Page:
I am a regular user of our airports and I am glad to observe that there had been some significant improvements in the overall aviation industry. At the least, to the ordinary eye, planes run smoother and the services at airports are markedly better than in the previous years. I was also a regular user of the rail when I was a youth in the 1960s and 70s. The last time I was on the Nigerian railway was when I took the Express (Up North) train from Lagos at the completion of NYSC in July 1977. I am yet to travel on the rail recently. However, those that have taken the new Abuja-Kaduna line have nothing but praises for the timely initiative. The praises would bound to redound on the Ministry of Transport when the Lagos-Ibadan line comes alive in the new year.
But it is a pity that there is no good news coming from the direction of roads construction and rehabilitation. It is all right to lament the unwieldy number of road projects and lack of funds to execute them in a timely manner. I thought we should be beyond that now. The Federal Ministry of Works is adequately staffed to face any road construction and rehabilitation anywhere in the country and I guess there are enough contractors ready and willing for the jobs. What is lacking, perhaps, is the willingness to do what is right. I have spoken to many stakeholders in the road construction sector and I come away with the impression that the matter revolves around funding and getting the needed amounts as and when due.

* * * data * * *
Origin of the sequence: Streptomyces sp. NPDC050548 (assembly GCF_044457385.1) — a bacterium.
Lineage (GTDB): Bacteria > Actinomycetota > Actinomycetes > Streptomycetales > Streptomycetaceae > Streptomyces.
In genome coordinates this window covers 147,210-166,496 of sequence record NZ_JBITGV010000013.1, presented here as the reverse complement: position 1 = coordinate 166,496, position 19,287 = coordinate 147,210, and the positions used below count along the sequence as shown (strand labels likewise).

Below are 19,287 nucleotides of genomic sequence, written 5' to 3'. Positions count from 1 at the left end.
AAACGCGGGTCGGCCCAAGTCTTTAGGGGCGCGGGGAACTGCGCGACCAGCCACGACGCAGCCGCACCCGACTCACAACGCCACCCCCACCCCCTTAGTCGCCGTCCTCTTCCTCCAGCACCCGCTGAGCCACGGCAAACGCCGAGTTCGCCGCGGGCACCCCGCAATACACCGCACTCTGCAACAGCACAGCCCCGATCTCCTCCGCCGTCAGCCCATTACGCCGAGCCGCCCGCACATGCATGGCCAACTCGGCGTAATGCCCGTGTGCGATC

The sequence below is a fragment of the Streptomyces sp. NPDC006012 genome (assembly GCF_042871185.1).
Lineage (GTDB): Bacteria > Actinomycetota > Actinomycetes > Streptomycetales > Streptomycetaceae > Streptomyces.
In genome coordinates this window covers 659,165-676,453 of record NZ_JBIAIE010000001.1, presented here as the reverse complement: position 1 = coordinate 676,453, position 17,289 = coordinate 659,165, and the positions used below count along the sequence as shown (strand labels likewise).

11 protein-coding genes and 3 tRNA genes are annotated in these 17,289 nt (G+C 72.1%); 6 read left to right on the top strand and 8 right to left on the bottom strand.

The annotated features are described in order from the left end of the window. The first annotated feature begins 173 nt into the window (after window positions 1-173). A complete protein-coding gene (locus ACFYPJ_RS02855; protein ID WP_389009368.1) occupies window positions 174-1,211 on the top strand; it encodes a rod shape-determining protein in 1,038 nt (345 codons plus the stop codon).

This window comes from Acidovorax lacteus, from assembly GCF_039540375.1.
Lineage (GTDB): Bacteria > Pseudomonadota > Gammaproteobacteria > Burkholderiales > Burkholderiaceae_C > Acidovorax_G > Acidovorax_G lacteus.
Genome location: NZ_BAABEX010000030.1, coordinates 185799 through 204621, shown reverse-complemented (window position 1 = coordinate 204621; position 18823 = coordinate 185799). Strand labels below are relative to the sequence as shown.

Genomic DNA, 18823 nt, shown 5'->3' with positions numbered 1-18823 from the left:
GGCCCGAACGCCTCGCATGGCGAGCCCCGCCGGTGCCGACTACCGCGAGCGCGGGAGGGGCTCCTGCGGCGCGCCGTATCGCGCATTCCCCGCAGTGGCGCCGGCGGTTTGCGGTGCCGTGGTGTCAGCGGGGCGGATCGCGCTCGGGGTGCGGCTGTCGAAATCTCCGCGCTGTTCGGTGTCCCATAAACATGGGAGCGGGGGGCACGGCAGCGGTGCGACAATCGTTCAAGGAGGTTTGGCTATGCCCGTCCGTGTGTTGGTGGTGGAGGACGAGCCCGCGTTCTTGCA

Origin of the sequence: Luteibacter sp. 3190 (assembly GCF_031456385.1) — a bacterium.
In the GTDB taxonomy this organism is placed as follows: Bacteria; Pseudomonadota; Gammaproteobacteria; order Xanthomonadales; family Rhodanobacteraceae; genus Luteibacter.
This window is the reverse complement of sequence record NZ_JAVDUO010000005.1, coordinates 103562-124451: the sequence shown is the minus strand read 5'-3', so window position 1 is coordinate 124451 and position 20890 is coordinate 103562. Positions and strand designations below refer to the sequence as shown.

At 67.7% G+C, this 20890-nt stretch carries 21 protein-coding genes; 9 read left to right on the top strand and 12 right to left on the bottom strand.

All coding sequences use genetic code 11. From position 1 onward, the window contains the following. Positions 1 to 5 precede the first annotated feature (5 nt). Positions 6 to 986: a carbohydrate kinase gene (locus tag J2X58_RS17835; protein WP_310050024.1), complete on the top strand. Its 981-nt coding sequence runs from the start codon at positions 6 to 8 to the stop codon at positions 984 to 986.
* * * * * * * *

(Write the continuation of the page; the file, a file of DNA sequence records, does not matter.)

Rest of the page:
Over the years the Ministry of Works had never gotten the funds it needed and since roads contracts had continued to roll out year in year out, debts had also piled up. Now the Ministry is said to be owing contractors debts that it can never hope to pay at the rate of the annual budgetary provisions. The awareness of these problems have never been lost to the stakeholders, at least so it seems, considering the amount of work that has been done by the National Assembly to come up with a workable solution.
The National Roads Fund bill was passed in 2018 by both the houses of the National Assembly and if signed into law would have addressed the basic problem of funding. Besides identifying sources of revenues and an enabling structure to administer the funds, that is the Federal Roads Authority, FRA, the bill also envisaged the possibility of a joint participation between the private and public sector in the construction and administration of some of the roads. This should have injected a large amount of ready private funds into public works consequently freeing fallow public funds to attend to other needs within the sector.
The President did not sign the bill when it was presented to him last year, citing concerns from the Ministry of Works that the bill would render the entire technical workforce of the supervising ministry redundant, among other reasons. I guess the President wanted to see more thoroughness so as avoid what arose in the Ministries of Communication and Power when similar bills affecting them were enacted. Now that the National Roads Fund bill is back in the National Assembly we hope that the distinguished members will address those concerns raised and return a cleaner bill for the signature of the President.
The President will then have a historic opportunity of putting his signature on a document that would lay the foundation of sustainable maintenance of our roads.